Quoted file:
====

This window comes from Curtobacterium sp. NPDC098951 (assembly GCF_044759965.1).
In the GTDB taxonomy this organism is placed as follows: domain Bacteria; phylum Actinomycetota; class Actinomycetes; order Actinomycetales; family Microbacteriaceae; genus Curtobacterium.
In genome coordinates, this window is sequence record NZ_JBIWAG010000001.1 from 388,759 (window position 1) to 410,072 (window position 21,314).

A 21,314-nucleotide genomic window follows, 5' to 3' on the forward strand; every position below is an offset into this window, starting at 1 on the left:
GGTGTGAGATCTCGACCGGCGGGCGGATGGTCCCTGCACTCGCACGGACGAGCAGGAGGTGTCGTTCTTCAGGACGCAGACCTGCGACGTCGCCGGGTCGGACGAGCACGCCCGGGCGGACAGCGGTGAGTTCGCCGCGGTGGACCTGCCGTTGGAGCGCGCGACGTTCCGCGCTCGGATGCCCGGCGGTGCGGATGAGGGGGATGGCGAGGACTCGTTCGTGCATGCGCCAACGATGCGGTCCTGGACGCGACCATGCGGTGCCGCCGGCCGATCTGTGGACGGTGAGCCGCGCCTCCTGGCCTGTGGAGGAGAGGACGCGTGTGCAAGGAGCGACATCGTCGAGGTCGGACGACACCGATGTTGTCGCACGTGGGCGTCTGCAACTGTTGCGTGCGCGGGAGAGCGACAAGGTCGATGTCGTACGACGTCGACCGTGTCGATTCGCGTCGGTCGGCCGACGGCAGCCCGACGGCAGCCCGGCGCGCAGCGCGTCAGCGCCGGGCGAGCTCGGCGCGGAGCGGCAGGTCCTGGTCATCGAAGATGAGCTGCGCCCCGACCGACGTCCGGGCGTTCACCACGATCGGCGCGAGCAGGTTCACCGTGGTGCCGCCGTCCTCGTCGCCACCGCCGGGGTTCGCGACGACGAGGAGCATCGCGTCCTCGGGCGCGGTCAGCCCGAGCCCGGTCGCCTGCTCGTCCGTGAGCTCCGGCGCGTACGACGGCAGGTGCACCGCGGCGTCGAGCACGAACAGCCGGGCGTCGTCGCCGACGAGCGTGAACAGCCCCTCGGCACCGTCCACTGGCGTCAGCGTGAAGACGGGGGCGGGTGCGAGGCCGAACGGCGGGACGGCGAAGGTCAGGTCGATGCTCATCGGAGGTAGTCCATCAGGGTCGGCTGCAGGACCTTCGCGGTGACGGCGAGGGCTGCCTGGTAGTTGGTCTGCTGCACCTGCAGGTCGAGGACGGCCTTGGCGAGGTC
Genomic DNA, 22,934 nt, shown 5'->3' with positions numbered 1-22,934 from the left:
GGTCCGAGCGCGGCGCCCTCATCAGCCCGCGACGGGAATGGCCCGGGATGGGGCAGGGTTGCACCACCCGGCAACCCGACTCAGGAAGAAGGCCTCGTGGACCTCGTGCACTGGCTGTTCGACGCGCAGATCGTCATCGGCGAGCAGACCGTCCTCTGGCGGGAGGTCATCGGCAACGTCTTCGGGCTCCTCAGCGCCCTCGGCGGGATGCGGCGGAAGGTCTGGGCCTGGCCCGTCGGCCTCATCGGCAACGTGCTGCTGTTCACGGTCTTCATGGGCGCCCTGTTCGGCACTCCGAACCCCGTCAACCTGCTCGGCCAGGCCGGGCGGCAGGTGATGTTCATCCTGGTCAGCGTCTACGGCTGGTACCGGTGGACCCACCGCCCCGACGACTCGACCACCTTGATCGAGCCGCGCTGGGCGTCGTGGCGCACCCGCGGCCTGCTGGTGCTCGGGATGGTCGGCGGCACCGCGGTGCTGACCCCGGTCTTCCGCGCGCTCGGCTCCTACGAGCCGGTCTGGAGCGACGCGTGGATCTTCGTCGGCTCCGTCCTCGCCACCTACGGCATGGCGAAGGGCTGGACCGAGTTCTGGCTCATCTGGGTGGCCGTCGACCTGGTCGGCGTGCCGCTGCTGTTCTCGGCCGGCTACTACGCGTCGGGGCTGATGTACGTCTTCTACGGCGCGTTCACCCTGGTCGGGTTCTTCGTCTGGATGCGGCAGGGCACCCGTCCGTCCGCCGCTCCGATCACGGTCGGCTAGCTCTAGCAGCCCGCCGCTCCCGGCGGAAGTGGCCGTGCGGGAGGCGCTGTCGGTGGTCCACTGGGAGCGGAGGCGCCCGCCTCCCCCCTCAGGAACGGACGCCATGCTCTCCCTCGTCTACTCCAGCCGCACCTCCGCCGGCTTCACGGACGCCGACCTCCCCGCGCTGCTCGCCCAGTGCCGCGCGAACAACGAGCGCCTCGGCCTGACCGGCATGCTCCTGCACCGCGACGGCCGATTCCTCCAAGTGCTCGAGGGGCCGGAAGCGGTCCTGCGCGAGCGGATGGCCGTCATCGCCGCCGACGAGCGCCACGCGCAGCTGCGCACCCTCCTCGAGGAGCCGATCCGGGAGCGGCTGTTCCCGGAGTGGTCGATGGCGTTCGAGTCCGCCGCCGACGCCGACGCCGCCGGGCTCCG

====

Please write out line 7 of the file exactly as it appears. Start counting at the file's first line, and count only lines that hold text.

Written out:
GGTCCGAGCGCGGCGCCCTCATCAGCCCGCGACGGGAATGGCCCGGGATGGGGCAGGGTTGCACCACCCGGCAACCCGACTCAGGAAGAAGGCCTCGTGGACCTCGTGCACTGGCTGTTCGACGCGCAGATCGTCATCGGCGAGCAGACCGTCCTCTGGCGGGAGGTCATCGGCAACGTCTTCGGGCTCCTCAGCGCCCTCGGCGGGATGCGGCGGAAGGTCTGGGCCTGGCCCGTCGGCCTCATCGGCAACGTGCTGCTGTTCACGGTCTTCATGGGCGCCCTGTTCGGCACTCCGAACCCCGTCAACCTGCTCGGCCAGGCCGGGCGGCAGGTGATGTTCATCCTGGTCAGCGTCTACGGCTGGTACCGGTGGACCCACCGCCCCGACGACTCGACCACCTTGATCGAGCCGCGCTGGGCGTCGTGGCGCACCCGCGGCCTGCTGGTGCTCGGGATGGTCGGCGGCACCGCGGTGCTGACCCCGGTCTTCCGCGCGCTCGGCTCCTACGAGCCGGTCTGGAGCGACGCGTGGATCTTCGTCGGCTCCGTCCTCGCCACCTACGGCATGGCGAAGGGCTGGACCGAGTTCTGGCTCATCTGGGTGGCCGTCGACCTGGTCGGCGTGCCGCTGCTGTTCTCGGCCGGCTACTACGCGTCGGGGCTGATGTACGTCTTCTACGGCGCGTTCACCCTGGTCGGGTTCTTCGTCTGGATGCGGCAGGGCACCCGTCCGTCCGCCGCTCCGATCACGGTCGGCTAGCTCTAGCAGCCCGCCGCTCCCGGCGGAAGTGGCCGTGCGGGAGGCGCTGTCGGTGGTCCACTGGGAGCGGAGGCGCCCGCCTCCCCCCTCAGGAACGGACGCCATGCTCTCCCTCGTCTACTCCAGCCGCACCTCCGCCGGCTTCACGGACGCCGACCTCCCCGCGCTGCTCGCCCAGTGCCGCGCGAACAACGAGCGCCTCGGCCTGACCGGCATGCTCCTGCACCGCGACGGCCGATTCCTCCAAGTGCTCGAGGGGCCGGAAGCGGTCCTGCGCGAGCGGATGGCCGTCATCGCCGCCGACGAGCGCCACGCGCAGCTGCGCACCCTCCTCGAGGAGCCGATCCGGGAGCGGCTGTTCCCGGAGTGGTCGATGGCGTTCGAGTCCGCCGCCGACGCCGACGCCGCCGGGCTCCG